23 January 2013 Meeting

This was our welcome to 2013 meeting. Apologies for the lack of blog posts lately. Our meetings have been going on strong but I need to streamline the blogging process.

Uploading photos of notes is great in concept but I have struck quite a few technical headaches I won’t bore you with, so here are the notes:


What Are 20 Questions I Can Ask to See if Someone is a Scrum Expert

  1. Describe scrum roles
  2. Describe an iteration – what happens, what ceremonies when
  3. Where is Scrum defined? (Do they know about the Scrum Guide?)
  4. In scrum who is responsible for (be careful of text book answers here, roles here need to be carefully constructed)
    1. Database design
    2. Architecture
  5. Who prioritises the work?
  6. When do you do retrospectives?
  7. What real world modifications to scrum have you used?
  8. What definitions of done have you used?
  9. What is the best day of the week to start the sprint?
  10. How do you handle refactoring?
  11. How do you handle design and architecture in scrum?
  12. How do you handle risk in scrum? (Interesting area – my Scrum Trainer proclaimed he had ‘never done risk management in his life’, I have the deepest respect for him so my interpretation of that is that he did do it, he just didn’t call it that and didn’t use any traditional approaches to manage it)

We went off then into an interesting discussion on S.O.D or “Sign Posts of Danger”. One attendee has  a long list of project danger signposts and shares these with the team at kick offs. They then add to it and all agree that it is everyone’s responsibility to highlight when you see any of these.

How to Combine Lean Startup with Scrum

  • be careful of expectations – the outcome of 1 sprint won’t be a ‘finished product’
  • need to balance generating a backlog / estimate with focusing early sprints on learning and delivering basic way to solve the problem


Creating a Culture that Embraces Failure

  • Every project should have a business case and a business owner that signs up and will be accountable for that – “agile or not”
  • ie failure to do this is not a failure that should be tolerated easily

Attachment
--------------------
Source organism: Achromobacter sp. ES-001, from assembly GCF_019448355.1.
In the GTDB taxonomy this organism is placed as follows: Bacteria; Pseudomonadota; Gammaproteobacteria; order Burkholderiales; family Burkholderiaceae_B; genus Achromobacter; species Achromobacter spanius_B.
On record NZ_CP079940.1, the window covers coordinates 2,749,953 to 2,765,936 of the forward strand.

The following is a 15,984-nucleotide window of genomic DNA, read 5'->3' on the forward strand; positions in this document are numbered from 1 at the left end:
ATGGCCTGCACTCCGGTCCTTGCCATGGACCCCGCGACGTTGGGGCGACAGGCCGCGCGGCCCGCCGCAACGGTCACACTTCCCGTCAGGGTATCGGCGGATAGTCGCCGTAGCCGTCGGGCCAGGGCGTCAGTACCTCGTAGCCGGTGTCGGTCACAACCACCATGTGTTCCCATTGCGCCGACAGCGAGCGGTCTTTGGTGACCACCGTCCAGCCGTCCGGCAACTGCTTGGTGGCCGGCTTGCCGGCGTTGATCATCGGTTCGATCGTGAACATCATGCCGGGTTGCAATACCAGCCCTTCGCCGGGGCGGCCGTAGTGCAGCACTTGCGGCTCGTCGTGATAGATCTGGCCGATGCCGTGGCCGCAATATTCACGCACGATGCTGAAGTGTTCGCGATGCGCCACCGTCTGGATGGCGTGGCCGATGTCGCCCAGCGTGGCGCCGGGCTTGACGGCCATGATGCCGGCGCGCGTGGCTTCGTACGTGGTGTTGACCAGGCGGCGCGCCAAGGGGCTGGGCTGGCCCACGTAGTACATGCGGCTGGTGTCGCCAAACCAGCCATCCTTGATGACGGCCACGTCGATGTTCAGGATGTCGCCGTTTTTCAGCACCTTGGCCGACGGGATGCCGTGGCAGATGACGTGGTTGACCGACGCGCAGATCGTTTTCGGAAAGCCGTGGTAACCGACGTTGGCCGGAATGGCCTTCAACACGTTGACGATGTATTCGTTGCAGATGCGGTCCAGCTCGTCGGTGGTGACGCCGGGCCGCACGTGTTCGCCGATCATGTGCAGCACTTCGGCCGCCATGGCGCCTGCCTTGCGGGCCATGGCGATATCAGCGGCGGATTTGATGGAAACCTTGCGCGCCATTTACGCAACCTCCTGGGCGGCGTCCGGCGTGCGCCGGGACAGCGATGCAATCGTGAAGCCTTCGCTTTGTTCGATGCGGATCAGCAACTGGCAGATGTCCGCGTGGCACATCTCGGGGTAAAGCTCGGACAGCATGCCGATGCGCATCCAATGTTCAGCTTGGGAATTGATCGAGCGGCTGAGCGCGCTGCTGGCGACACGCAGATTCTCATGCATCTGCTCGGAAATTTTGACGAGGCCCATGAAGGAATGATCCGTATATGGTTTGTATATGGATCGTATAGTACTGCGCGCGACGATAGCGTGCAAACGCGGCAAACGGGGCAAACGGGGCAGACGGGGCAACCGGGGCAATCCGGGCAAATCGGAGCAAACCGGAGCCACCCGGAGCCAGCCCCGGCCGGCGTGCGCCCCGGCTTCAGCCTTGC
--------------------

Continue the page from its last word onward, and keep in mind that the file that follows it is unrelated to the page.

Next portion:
And in relation to combining Scrum and lean startup and failure:

  • at the end of each sprint – ask can the business owner sign up to benefits and can the dev team sign up to estimate and do we know what the next MVP is

We had lots more discussion on failure, but I didn’t keep too many notes. Some key ideas:

  • this culture must be supported from the top of the organisation
  • it’s ok to fail just do it early and ensure everyone has the same picture of why it failed and what you plan to do to stop that happening next time – value the learning


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14 November, 2012

Topic #1: The practicalities of defining a software MVP

Using MOSCOW: List the extra customer demands’ and do a minimal research to verify if the demands realistic.

  • Mockup:
  1.  Create a basic UI to make it simple& easy to understand what the features should cover.
  2. Keep a log of customers’ wish list and rank the most desired features. Then decide if to add it to your core product or as add-ons.
  • Build external services to the software
  • Design / Build a core functionality / product with an option to add extra services / add-ons. Enable creation of selling packages to answer the demand of different customer segments in the market.
  • Try to propose workarounds to customers’ process within the system to make it cheaper and quicker.

Topic #2: Lean teams: To what extent the team should be take decisions about the product?

  • 2 team should exist:
  1. A business team: Leaders that have the responsibility to speak with the customer and to represent the company on business aspects.  they will  choose the business / tech people to represent the solution to the customer.
  2. The technical team
  • The goals should be clear to all.
  • The team should be empowered to make decisions
  • Escalation criteria should be set, to address problems
  • The suggested process:
    1. When customer requirements are collected; only the business people should be involved. If technical gaps are found then the tech guy enters the picture.
    2. Sing post of danger: The team should react when risk is exposed:
    3. The team should  stop
    4. Define the risk and alternatives to what they should do / escalation.
    5. Risks are taken in consideration when the backlog / requirement are prioritized.







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17 October, 2012

Topics today: “What do Business Analysts add to Lean Projects” and some general chat about career backgrounds.

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Meeting 3 Oct 12

Topics 3 Oct 12



See what we discussed…

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